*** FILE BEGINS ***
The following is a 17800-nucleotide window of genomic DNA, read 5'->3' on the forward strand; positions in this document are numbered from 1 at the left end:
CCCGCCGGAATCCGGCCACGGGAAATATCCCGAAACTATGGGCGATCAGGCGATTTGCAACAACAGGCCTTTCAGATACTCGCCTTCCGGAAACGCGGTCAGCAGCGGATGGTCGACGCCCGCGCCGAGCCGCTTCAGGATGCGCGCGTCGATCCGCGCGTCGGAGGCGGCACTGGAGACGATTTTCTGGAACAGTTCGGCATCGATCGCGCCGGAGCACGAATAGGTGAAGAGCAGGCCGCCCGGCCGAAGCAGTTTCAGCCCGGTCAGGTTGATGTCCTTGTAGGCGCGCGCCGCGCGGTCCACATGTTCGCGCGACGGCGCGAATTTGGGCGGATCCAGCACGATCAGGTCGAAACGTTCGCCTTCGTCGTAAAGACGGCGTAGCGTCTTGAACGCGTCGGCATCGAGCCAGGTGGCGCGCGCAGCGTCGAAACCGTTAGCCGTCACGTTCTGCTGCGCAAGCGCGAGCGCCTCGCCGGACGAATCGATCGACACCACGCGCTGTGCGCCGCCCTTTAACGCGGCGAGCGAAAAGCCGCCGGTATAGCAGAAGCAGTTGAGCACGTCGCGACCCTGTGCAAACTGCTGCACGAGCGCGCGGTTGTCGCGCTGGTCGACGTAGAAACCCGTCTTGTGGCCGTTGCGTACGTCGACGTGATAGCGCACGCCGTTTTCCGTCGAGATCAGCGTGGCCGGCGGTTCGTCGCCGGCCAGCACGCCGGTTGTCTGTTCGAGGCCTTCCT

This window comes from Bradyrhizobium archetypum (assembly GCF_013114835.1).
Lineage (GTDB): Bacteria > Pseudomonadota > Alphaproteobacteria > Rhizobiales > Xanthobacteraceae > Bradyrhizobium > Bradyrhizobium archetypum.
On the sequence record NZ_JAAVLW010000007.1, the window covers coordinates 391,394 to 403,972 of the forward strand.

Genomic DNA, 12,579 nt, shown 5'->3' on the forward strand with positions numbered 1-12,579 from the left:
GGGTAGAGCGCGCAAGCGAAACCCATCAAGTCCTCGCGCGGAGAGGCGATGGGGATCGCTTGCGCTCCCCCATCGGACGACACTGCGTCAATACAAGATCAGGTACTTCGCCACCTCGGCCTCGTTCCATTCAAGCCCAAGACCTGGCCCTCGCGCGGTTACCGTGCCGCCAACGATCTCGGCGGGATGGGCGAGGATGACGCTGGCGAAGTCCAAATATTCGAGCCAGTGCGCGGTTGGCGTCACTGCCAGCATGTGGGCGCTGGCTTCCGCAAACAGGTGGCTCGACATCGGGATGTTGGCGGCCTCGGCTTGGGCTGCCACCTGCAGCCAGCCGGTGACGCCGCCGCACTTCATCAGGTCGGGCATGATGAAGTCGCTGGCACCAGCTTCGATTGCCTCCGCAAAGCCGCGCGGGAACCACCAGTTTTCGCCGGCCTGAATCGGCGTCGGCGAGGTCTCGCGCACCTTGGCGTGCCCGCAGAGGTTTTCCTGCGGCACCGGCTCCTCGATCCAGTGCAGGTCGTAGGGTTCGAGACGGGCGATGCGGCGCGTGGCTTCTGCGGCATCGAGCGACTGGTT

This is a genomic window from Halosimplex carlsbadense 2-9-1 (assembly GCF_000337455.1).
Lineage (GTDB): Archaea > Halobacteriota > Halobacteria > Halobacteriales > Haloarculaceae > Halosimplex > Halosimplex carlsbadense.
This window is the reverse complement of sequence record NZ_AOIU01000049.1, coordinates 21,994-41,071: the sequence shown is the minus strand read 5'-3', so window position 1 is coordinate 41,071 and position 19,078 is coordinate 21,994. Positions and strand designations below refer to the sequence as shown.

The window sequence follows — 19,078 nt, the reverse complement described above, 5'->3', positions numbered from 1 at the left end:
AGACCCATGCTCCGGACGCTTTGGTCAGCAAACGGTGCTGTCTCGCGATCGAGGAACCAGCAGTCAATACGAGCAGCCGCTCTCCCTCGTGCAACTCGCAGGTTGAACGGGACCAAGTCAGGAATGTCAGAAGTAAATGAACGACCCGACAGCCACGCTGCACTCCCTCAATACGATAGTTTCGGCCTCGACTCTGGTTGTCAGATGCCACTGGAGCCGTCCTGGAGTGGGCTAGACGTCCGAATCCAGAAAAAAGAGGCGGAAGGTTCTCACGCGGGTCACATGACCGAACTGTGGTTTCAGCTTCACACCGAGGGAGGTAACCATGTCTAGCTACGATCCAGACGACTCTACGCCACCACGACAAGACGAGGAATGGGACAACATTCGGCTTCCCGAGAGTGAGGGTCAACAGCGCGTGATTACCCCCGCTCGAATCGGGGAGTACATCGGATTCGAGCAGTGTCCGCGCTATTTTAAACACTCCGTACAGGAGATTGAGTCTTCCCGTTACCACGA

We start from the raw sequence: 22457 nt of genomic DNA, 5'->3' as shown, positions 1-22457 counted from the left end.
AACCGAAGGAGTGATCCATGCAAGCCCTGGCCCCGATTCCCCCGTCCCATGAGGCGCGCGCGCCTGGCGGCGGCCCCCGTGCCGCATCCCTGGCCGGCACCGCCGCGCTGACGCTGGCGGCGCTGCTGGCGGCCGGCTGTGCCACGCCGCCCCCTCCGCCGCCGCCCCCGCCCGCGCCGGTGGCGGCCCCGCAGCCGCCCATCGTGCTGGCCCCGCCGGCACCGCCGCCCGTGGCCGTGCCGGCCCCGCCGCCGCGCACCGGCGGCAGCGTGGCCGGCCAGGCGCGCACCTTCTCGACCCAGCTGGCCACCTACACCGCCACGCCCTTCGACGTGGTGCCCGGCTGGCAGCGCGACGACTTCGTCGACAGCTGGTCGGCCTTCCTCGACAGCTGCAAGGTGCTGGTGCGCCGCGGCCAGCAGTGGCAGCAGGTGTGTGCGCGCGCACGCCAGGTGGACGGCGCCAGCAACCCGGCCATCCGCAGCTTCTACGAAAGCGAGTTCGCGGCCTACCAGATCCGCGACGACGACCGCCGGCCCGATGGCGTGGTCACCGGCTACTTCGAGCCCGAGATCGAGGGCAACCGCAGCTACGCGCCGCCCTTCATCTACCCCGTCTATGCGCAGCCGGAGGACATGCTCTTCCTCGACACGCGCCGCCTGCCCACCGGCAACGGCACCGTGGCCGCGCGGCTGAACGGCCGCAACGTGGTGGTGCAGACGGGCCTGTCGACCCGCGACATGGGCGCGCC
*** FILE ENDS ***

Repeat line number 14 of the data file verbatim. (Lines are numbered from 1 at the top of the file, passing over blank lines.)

AACCGAAGGAGTGATCCATGCAAGCCCTGGCCCCGATTCCCCCGTCCCATGAGGCGCGCGCGCCTGGCGGCGGCCCCCGTGCCGCATCCCTGGCCGGCACCGCCGCGCTGACGCTGGCGGCGCTGCTGGCGGCCGGCTGTGCCACGCCGCCCCCTCCGCCGCCGCCCCCGCCCGCGCCGGTGGCGGCCCCGCAGCCGCCCATCGTGCTGGCCCCGCCGGCACCGCCGCCCGTGGCCGTGCCGGCCCCGCCGCCGCGCACCGGCGGCAGCGTGGCCGGCCAGGCGCGCACCTTCTCGACCCAGCTGGCCACCTACACCGCCACGCCCTTCGACGTGGTGCCCGGCTGGCAGCGCGACGACTTCGTCGACAGCTGGTCGGCCTTCCTCGACAGCTGCAAGGTGCTGGTGCGCCGCGGCCAGCAGTGGCAGCAGGTGTGTGCGCGCGCACGCCAGGTGGACGGCGCCAGCAACCCGGCCATCCGCAGCTTCTACGAAAGCGAGTTCGCGGCCTACCAGATCCGCGACGACGACCGCCGGCCCGATGGCGTGGTCACCGGCTACTTCGAGCCCGAGATCGAGGGCAACCGCAGCTACGCGCCGCCCTTCATCTACCCCGTCTATGCGCAGCCGGAGGACATGCTCTTCCTCGACACGCGCCGCCTGCCCACCGGCAACGGCACCGTGGCCGCGCGGCTGAACGGCCGCAACGTGGTGGTGCAGACGGGCCTGTCGACCCGCGACATGGGCGCGCC